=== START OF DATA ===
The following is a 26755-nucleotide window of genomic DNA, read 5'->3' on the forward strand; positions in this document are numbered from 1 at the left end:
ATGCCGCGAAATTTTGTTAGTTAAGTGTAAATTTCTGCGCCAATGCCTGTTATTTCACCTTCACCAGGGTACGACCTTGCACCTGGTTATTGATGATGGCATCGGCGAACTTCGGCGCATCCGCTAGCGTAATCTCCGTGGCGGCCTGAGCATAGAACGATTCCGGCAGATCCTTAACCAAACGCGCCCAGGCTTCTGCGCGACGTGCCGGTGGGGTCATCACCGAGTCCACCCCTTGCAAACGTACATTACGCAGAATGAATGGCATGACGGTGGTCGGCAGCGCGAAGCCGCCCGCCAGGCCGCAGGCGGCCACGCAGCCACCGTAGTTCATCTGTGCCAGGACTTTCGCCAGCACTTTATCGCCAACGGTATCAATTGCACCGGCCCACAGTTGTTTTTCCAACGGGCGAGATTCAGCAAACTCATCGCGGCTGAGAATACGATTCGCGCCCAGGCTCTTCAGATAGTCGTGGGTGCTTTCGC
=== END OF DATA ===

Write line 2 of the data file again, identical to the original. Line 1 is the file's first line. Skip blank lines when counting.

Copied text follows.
ATGCCGCGAAATTTTGTTAGTTAAGTGTAAATTTCTGCGCCAATGCCTGTTATTTCACCTTCACCAGGGTACGACCTTGCACCTGGTTATTGATGATGGCATCGGCGAACTTCGGCGCATCCGCTAGCGTAATCTCCGTGGCGGCCTGAGCATAGAACGATTCCGGCAGATCCTTAACCAAACGCGCCCAGGCTTCTGCGCGACGTGCCGGTGGGGTCATCACCGAGTCCACCCCTTGCAAACGTACATTACGCAGAATGAATGGCATGACGGTGGTCGGCAGCGCGAAGCCGCCCGCCAGGCCGCAGGCGGCCACGCAGCCACCGTAGTTCATCTGTGCCAGGACTTTCGCCAGCACTTTATCGCCAACGGTATCAATTGCACCGGCCCACAGTTGTTTTTCCAACGGGCGAGATTCAGCAAACTCATCGCGGCTGAGAATACGATTCGCGCCCAGGCTCTTCAGATAGTCGTGGGTGCTTTCGC